The Dipterists Summer Field Meeting was based at Bangor University from 5th to 12th July 2014. The weather was good and we got to some good habitat, especially the calcareous fens of central Anglesey and coastal habitats around Anglesey and the Llyn Penninsular. Whilst many of the sites we visited were very nice, flies seemed a bit hard to come by and the general consensus was that it felt more like mid-August than early July. A combination of an early season and a couple of dry and hot weeks before we arrived seemed to have led to much of the stuff we would have expected to have found being prematurely over.
From the Scathophagid point of view, the star of the show was Scathophaga scybalaria which was found at many sites, though not abundantly. This gave me a chance to see and measure quite a large number of specimens and I came home with nice fresh specimens to photograph. One thing I was struck by was how variable is the extent of tinting of the wings. I caught one pair in which the wings were scarcely more than yellow tinged towards the costal margin, yet in other specimens the wings were so heavily tinted as to appear almost blackish when folded over each other.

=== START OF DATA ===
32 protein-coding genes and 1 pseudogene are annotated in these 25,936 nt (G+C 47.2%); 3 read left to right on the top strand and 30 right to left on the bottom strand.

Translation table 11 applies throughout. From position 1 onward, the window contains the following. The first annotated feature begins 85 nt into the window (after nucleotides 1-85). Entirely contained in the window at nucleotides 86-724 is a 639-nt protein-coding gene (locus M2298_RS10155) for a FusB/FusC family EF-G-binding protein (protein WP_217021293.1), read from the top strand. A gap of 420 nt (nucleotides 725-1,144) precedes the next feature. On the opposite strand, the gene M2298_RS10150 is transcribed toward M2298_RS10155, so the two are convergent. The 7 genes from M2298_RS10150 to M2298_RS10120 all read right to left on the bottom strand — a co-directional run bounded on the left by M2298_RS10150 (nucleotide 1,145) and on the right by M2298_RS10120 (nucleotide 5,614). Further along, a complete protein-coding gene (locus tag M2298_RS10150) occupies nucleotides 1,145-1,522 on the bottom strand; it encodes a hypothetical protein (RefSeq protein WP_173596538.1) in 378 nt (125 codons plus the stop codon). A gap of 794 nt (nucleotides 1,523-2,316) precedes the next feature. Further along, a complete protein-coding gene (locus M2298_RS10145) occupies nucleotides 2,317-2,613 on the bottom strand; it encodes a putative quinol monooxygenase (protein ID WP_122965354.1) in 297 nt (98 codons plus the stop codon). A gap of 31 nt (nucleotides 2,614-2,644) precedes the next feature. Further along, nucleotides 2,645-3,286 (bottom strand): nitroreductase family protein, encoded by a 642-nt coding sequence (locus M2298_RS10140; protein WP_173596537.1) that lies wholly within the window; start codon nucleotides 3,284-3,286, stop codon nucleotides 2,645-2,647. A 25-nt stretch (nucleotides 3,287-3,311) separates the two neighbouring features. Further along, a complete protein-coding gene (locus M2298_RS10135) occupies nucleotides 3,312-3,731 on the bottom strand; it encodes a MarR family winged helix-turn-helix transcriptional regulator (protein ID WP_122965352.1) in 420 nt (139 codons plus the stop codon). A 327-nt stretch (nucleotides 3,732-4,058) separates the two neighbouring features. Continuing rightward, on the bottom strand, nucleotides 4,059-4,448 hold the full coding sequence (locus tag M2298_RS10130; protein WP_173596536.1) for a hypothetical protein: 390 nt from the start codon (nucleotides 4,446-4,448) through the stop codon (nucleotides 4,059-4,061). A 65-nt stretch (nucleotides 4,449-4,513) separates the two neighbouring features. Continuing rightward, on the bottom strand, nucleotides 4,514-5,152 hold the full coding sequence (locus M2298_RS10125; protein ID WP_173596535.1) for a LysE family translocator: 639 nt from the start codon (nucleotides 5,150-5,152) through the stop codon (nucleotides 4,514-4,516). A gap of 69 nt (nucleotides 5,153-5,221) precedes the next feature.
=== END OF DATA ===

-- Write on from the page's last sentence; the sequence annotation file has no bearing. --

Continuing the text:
I spent quite a bit of time trying to get some field photographs of this splendid insect and, with a bit of help from colleagues spotting specimens resting on the vegetation, managed to get some quite acceptable photos. It was very noticeable that they were not seen at dung (the sites where we found them were all rather wet and grazed by horses and ponies), but could occasionally be spotted resting head downwards on stems of reeds or rushes. They are not easy to approach and fly strongly and rapidly when disturbed, so are difficult to follow.